This book was made by "Brad Gilchrist" (LOL) and he apparently made two other Looney Tunes books, one starring Porky Pig, the other Bugs Bunny.
So anyway, I just thought I'd dig this litte LT childhood memoryandshare it with my two readers. Yes, my blog only has two readers. They know who they are.
We've all heard stories about Eddie Selzer, the producer of Looney Tunes, and about how he had no sense of humor. Well, guess what? i actually uncovered an old magazine article dated August 4, 1969 from Film Culture magazine that included an interview with him! I received this magazine from a friend who collects old magazines. Reading this interview is actually quite laughable, and you'll see that the stories Chuck Jones told about Selzer being a humorless bozo, were not exaggerated.
My scanner does not work, so I had to actually RE-TYPE this thing word for word. The things I do for you guys.
FC: What was it like being the head producer for a company creating what many consider the greatest cartoons ever? ES: You'd never know it, but I found it quite boring. Watching a cartoon get produced is tiring. Seeing storyboards, and looking a scripts is a pain. It's the equivalent of reading. I hate reading. And I know there are those who say reading is good for you. Well if hating to read is bad then I don't want to be right. The only entertaining part was seeing the final cartoon on the projection screen before release. Knowing you're the first person to see these cartoons makes me feel good. Like I'm ahead of the average person. And winning those Oscars was great.
FC: Explain your role as a cartoon producer. ES: It is my duty to make sure the cartoons are funny. I attend story meetings, and look at the storyboards, see what the cartoon is about, look at the gags, and then let the directors and writers know which gags don't work, and which ones do. Or tell them if a new type of character is good or bad. Unfortunately, they rarely listen to me. I'm just one person, and don't have that much power over their work. For the most part it's up to Jack Warner the head of Warner Bros. Being the only producer in one cartoon studio is a pain. The cartoon executives of today have it easy. They work in groups now, and it's easier for them to control animation people, so we can get what we want.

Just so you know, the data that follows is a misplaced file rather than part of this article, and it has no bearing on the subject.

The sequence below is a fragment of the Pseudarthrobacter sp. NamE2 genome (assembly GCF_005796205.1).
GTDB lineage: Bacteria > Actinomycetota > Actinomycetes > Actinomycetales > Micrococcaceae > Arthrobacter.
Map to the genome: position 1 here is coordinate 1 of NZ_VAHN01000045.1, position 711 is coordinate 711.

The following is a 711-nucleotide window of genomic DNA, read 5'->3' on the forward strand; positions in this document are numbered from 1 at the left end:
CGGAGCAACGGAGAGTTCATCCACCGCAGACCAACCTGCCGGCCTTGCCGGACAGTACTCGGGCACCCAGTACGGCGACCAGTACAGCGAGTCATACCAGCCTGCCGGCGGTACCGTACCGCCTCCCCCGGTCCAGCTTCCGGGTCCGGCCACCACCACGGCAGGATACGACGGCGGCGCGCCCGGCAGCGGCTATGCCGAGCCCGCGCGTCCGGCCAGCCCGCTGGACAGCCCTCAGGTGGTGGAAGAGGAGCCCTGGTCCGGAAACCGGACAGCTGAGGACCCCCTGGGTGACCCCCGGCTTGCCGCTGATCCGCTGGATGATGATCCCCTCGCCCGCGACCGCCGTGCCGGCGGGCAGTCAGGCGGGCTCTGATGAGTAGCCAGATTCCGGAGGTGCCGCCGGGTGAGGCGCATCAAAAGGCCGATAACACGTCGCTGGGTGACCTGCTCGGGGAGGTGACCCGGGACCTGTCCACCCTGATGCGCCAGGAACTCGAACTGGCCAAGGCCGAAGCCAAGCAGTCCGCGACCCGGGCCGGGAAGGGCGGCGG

FC: Why is it a bad thing to let the animators do their own thing, and not have a person looking over their shoulder? Can't they have a little freedom. ES: That's what a teenager would say to their parent.
FC: I met Friz Freleng once. He said you two once fought over the character of Tweety Pie. You wanted to use a woodpecker character and Freleng wanted to use Tweety. ES: There was a story man by the name of Bugs Hardaway, who worked at Warner Bros. long before I came aboard, and from what I understand he created Woody Woodpecker. Well that character became a hit. Friiz Freleng eventually made his own Woody Woodpecker cartoon, although oddly enough, he felt the need to redesign the character to be cuter, and he paired the woodpecker with Sylvester. Now I like Woody Woopdecker, and wanted Friz to do more cartoons with that character, but Friz wanted to use Tweety who was originally created by Bob Clampett. Friz threw a fit and walked out. Bob Clampett, who was in the process of being let go at the time, talked me into calling Friz back up. He convinced me that Friz was a terrible talent to lose, so that's what I did. Friz came back, he made the cartoon his own way, and it won an Oscar, which the Academy said I was allowed to keep. In fact, they said i could keep all the oscars we won, instead of the artists. That was real nice of them. I wonder if Walt Disney gets such special treatment. And the Woody Woodpecker cartoons continued as well, but strangely enough, they were made at another studio.
FC: Did you ever meet the original Looney Tunes producer Leon Schlesinger? ES: No. And i can't really comment on his producing techniques, but just to point out, no Looney Tunes cartoon won an Oscar until I took over. Think about that.
FC: Of all the Looney Tunes characters, who is your favorite? ES: Bugs Bunny. He makes us the most money.
FC: And least favorite? ES: I hate Tasmanian devil, and that skunk Stinky, I guess that's his name. It's never really mentioned in any of the cartoons. The odd thing is these characters are just as well-liked by the public as Bug and Daffy are. Honestly, where is this world coming to?
FC: Are there any cartoon shorts your regret producing? ES: I hated the one where Bugs fights the bull. Bullfighting isn't funny. I also hated the one where Bugs is fighting a camel. Camels aren't funny. And they're ugly too. They're big lips, big humps, they spit everywhere, and go freakishly long without water. And have you ever looked at a camel's foot? Particularly their toes? Camels have some ugly toes.